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Discussion Starter #1
Just measured from stove, around the corner to short hall where my bedroom is. 12 ft.

The SD is on the ceiling and it GOES OFF ALL THE TIME.

Heating oil. A high burner. And my toaster is farther away. Maybe another 8’. Last week burned toast, there was a little smoke. Yes, SD went off.

I keep ear plugs handy when I cook now. Just turning ceiling fan on and opening a door an it goes off quickly.

What can I do?

A fireman installed it.
 

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Just measured from stove, around the corner to short hall where my bedroom is. 12 ft.



The SD is on the ceiling and it GOES OFF ALL THE TIME.



Heating oil. A high burner. And my toaster is farther away. Maybe another 8’. Last week burned toast, there was a little smoke. Yes, SD went off.



I keep ear plugs handy when I cook now. Just turning ceiling fan on and opening a door an it goes off quickly.



What can I do?



A fireman installed it.


Is it photoelectric or ionization? Ionization may work better there.

https://www.nfpa.org/Public-Educati...ment/Smoke-alarms/Ionization-vs-photoelectric



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Starting...is there any reason any smoke would likely collect there...ventilation flow eyc....

I had a cathedral hip in our home kitchen..... I did have to move the the SD down a little.:smile:
 

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photoelectric is less prone to nuisance trips due to cooking smoke, actually.

ionization only alarms, in addition to going off from cooking too much don't provide adequate escape time when the smoke is from a smoldering fire.
 
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Discussion Starter #7
Louvered door on left in front is pantry. Stove is about 30” away from that. You can see the AC return air near the floor. On right.

If I take the SD down to inspect will it say which kind it is?

C3CE16C6-FEB7-4C25-B584-78B64C2EDD78.png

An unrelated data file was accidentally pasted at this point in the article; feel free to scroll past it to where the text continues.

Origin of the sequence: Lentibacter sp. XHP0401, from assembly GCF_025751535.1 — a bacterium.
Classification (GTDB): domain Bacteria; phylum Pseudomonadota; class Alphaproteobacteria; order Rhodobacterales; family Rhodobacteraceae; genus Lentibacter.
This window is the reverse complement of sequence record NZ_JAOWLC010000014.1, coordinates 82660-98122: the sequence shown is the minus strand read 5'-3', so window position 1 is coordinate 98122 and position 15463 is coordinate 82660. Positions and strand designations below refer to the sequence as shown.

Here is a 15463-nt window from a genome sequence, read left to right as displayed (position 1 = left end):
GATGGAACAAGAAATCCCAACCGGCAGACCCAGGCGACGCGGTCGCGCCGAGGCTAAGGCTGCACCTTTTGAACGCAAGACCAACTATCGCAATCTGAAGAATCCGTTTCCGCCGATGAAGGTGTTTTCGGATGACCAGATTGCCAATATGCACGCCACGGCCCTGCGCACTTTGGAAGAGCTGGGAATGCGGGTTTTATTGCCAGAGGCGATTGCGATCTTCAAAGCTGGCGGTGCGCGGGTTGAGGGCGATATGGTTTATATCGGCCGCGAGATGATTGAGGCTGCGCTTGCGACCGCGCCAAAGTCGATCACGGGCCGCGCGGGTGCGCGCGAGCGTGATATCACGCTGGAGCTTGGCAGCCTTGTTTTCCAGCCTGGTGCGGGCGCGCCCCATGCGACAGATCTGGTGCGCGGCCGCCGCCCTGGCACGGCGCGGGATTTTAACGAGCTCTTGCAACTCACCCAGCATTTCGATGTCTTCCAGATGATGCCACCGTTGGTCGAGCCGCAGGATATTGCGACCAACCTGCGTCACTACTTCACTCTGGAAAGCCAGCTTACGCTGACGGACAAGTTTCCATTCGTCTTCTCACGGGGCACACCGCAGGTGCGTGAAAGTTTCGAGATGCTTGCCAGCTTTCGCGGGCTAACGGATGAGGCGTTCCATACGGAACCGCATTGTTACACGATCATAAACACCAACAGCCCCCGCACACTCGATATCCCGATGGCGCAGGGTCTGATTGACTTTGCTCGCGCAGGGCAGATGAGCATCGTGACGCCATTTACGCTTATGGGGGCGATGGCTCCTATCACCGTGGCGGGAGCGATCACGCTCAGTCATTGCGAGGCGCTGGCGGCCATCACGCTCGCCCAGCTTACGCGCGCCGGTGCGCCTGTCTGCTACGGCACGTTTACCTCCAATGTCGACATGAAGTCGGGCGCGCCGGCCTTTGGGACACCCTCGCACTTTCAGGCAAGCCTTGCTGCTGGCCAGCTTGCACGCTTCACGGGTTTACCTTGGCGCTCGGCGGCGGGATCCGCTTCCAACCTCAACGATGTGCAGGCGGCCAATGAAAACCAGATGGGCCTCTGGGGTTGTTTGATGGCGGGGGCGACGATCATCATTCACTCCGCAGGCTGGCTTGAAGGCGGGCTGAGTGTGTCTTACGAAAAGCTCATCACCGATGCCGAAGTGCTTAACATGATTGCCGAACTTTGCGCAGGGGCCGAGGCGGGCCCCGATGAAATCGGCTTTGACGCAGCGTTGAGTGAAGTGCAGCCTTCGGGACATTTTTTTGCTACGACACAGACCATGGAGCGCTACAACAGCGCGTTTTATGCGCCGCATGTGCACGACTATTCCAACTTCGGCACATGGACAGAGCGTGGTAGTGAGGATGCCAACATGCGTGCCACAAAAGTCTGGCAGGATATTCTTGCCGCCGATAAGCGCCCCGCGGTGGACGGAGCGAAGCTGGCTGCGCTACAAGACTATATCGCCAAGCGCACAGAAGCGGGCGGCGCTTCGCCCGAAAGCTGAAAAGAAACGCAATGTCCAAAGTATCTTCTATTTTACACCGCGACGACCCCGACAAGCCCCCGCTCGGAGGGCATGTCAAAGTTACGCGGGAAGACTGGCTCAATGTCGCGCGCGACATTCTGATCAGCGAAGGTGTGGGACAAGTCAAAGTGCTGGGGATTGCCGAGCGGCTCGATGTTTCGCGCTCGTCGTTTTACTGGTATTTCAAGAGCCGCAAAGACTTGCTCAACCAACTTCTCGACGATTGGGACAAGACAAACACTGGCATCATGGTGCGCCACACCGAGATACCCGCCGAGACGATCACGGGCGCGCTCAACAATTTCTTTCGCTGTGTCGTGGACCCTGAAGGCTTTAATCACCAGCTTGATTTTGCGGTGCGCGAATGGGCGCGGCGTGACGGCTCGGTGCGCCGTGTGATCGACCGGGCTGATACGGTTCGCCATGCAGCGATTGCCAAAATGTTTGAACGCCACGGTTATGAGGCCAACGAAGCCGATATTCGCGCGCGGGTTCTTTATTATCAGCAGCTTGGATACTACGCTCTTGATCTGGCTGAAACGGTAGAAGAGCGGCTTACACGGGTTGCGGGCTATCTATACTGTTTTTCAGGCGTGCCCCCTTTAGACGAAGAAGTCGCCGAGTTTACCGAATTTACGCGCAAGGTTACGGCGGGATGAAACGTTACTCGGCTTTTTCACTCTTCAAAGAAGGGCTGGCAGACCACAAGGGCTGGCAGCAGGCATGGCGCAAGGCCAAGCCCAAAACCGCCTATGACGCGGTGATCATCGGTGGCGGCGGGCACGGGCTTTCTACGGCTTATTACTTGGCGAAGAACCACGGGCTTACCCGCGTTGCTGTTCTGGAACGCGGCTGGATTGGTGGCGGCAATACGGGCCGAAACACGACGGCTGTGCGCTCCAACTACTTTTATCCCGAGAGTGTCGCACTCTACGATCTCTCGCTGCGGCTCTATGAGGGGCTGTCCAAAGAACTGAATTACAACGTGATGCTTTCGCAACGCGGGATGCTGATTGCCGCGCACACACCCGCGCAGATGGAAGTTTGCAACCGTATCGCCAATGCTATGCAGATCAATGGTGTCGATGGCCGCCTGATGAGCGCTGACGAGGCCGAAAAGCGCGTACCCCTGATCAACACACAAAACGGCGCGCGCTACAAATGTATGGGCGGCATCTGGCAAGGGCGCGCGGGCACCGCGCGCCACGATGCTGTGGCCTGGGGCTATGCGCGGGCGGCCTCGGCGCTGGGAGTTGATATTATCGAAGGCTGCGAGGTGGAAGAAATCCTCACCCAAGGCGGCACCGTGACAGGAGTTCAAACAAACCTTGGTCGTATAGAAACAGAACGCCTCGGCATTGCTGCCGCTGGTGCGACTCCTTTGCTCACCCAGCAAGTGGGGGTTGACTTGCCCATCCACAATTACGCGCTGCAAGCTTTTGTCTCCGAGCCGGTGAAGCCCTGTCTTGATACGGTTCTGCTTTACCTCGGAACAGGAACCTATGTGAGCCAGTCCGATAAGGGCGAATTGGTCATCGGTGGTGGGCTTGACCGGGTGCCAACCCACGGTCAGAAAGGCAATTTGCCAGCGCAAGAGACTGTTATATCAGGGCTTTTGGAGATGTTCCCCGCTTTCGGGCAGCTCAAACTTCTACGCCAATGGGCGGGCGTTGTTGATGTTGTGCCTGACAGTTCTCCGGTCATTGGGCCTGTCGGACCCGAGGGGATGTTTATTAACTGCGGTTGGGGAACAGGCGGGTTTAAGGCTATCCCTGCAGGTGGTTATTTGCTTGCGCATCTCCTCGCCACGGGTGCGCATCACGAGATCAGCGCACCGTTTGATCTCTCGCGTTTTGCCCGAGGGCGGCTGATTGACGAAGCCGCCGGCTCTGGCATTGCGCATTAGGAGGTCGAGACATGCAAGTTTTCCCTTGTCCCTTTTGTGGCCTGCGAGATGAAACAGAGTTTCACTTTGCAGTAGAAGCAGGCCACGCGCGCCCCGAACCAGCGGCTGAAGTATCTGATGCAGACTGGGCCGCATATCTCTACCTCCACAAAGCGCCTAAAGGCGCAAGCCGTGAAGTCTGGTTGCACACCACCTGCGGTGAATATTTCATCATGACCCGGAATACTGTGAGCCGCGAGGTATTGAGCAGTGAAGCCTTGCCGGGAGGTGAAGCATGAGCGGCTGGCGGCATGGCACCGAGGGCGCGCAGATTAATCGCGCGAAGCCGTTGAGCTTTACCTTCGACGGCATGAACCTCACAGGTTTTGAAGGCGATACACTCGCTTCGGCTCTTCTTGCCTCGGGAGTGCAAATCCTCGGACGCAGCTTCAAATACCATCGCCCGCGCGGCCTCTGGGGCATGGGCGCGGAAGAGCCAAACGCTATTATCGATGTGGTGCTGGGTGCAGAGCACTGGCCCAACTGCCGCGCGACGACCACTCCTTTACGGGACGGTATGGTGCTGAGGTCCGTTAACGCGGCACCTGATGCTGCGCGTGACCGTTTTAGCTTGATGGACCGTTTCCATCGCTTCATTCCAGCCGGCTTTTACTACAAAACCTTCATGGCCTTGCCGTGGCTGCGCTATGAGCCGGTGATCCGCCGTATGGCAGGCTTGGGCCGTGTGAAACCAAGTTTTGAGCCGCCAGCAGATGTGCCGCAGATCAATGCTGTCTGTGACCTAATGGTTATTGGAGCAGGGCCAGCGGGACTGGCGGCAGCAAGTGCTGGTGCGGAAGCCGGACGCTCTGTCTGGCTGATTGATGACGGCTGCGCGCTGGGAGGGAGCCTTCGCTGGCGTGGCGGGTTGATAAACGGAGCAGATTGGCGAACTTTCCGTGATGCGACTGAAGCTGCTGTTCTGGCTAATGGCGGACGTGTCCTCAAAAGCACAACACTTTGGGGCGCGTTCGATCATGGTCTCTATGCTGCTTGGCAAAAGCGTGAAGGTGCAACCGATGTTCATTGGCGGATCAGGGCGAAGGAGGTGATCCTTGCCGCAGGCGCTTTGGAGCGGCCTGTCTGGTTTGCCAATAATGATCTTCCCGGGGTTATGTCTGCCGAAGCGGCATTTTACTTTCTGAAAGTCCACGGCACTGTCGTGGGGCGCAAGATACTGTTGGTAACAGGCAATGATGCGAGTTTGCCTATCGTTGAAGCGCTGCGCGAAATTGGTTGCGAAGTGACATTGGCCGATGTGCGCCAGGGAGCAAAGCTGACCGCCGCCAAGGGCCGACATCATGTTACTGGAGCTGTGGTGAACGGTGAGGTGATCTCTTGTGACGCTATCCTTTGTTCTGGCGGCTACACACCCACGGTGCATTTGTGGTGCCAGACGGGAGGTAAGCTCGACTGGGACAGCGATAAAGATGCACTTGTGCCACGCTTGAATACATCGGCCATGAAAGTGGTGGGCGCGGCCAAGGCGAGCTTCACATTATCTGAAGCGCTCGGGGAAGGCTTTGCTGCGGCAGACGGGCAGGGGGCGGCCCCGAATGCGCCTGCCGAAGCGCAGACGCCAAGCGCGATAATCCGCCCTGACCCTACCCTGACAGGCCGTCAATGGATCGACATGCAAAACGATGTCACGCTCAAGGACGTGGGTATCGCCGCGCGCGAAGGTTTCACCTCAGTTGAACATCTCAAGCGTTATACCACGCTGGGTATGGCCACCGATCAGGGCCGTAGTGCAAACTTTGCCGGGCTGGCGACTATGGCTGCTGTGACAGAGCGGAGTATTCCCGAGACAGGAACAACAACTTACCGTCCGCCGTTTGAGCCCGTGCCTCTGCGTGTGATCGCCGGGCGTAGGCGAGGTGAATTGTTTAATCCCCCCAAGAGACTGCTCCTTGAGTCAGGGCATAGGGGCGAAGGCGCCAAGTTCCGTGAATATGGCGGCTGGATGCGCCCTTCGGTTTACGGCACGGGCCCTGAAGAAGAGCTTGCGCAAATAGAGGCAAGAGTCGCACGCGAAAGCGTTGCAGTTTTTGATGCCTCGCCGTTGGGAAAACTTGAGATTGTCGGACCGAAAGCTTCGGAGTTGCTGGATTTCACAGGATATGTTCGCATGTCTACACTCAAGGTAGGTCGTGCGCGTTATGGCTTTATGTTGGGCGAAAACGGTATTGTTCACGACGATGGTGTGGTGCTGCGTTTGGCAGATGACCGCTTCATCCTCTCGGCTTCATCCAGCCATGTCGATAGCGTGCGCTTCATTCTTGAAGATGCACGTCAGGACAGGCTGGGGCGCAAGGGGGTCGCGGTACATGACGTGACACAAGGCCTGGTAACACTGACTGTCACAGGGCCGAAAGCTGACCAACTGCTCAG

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Louvered door on left in front is pantry. Stove is about 30” away from that. You can see the AC return air near the floor. On right.

If I take the SD down to inspect will it say which kind it is?

View attachment 585567


When you have time to put it back in (safety first!!) I’m sure it will show a model number at least which will be useful. Also you can tell if it’s wired or wireless. If wireless you can move it, but maybe your firefighter friend can help with this problem on site


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Ionization alarms have a radioactive material warning on the back.



The newer alarms are marked with either a i or p on the front if not dual sensor.

The return may be pulling air from the kitchen into the hall increasing the risk of false trips.

A photoelectric alarm may still go off from cooking but not as early or frequently.

If you have a vented exhaust fan over your stove, use it.
If there's a range hood/exhaust fan but it's not vented, put a charcoal filter in it and use it - should still help a little.
 

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Discussion Starter #10 (Edited)
The firemen weren’t friends. I had electric work done (permitted) a few yrs ago. I was told code was I had to have a hardwired & battery SD. They went off Recently at 3:00 am waking me up, scaring me with the voice saying FIRE FIRE CARBON MONOXIDE CARBON MONOXIDE. I couldn’t tell which SD it was. They put one inside my bedroom and one outside. I had 4, they took different batteries which I didn’t have. Went to WM at 4:00 am. Bought batteries, had trouble holding flashlight while trying to get battery in. Got them to stop yelling.